The novel brings out the notion that the narrator was only trained to behave a way that was regarded as acceptable in the society, without the gender balance considerations. Her mother, on the other hand, was the main figure of society. She was out to protect the ideals that the society held in high esteem as she always reminded her lovely daughter of how it was mandatory to cover her inner body parts. The Egyptian culture called women to respect their bodies, and the men in society as well. Her mother also persuaded her that all men were considered as gods, thus deemed a superior gender than that of women. In addition, the narrator experienced her mother’s life as an obedient and submissive wife, who never questioned anything that her husband undertook, moreover worshipped the decisions made by him. These made the writer, eventually, despise any marriage institution and hate her female gender (Uglow 1999).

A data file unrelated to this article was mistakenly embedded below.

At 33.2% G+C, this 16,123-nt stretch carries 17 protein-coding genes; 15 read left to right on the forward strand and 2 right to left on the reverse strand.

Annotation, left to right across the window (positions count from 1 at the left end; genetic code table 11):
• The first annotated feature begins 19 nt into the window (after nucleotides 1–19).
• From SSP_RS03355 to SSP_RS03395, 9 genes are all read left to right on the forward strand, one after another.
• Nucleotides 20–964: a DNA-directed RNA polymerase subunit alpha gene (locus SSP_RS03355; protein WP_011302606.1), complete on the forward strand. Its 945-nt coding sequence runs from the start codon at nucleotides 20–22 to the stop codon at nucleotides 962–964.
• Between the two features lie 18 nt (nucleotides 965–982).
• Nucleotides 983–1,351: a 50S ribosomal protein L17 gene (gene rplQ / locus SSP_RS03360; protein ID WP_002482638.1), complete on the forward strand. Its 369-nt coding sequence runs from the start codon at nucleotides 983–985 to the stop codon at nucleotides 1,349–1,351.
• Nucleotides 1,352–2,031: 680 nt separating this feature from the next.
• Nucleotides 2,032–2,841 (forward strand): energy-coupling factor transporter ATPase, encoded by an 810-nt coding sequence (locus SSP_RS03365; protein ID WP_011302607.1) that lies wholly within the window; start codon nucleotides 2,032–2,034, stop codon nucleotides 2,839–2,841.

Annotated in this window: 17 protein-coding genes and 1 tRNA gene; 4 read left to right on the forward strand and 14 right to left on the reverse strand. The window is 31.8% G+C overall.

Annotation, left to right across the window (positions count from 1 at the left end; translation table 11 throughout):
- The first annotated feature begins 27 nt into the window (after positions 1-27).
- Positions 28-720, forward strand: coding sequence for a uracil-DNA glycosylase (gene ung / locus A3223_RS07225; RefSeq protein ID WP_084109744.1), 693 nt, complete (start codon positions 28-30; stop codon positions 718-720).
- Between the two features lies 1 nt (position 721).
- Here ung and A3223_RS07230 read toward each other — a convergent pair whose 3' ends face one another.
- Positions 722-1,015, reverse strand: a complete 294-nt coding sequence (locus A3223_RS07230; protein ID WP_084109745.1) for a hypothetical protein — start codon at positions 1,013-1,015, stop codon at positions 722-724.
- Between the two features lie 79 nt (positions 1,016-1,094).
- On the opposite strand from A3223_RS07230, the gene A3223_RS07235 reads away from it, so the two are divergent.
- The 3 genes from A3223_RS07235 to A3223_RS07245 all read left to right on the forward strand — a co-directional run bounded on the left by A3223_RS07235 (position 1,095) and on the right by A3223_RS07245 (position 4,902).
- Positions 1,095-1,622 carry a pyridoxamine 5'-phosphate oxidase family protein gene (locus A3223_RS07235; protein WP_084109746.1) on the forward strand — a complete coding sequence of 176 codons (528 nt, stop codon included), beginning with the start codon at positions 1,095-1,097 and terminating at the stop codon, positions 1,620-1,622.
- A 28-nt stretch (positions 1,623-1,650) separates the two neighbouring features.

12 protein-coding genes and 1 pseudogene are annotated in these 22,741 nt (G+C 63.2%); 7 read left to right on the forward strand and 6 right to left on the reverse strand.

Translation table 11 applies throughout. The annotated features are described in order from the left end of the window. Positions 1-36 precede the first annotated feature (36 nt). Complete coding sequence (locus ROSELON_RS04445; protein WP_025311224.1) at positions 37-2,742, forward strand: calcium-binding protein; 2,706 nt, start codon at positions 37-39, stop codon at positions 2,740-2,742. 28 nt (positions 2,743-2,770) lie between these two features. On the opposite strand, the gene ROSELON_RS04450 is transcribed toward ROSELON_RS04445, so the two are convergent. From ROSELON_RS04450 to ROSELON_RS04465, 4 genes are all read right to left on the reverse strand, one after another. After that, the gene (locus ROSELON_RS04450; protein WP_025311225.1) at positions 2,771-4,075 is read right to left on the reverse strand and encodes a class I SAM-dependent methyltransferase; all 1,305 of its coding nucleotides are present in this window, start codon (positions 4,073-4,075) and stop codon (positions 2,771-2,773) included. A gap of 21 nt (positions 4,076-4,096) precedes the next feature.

At the tender age of ten, the writer experienced extremely massive changes in her body structure and size, which implied growth and development. She had grown taller, faced menstruation periods and came out an older person as compared to other children of her age. Eventually, the incident when her mother together with her grandmother requested her to wear a cream dress, and take a bold step in order to greet her father’s guest, brought out the idea that she had really grown in size. Upon the writer meeting the specific guest, she never failed to notice how his eyes kept on roaming all over the body until they eventually caught a view of her chest. These kinds of passages clearly show that the society we embrace is a patriarchal one, which brings out women only as men’s sexual objects, and subjects to the desires of the male folk. Some parents, however, consider marriage as the only solace for their daughters, since it provides protection and does away with temptations that may hamper their excellence in terms of the norms in that particular society. Marriage is regarded completely acceptable by any society, and it goes out to protect the whole family from the societal shame (Junior 28).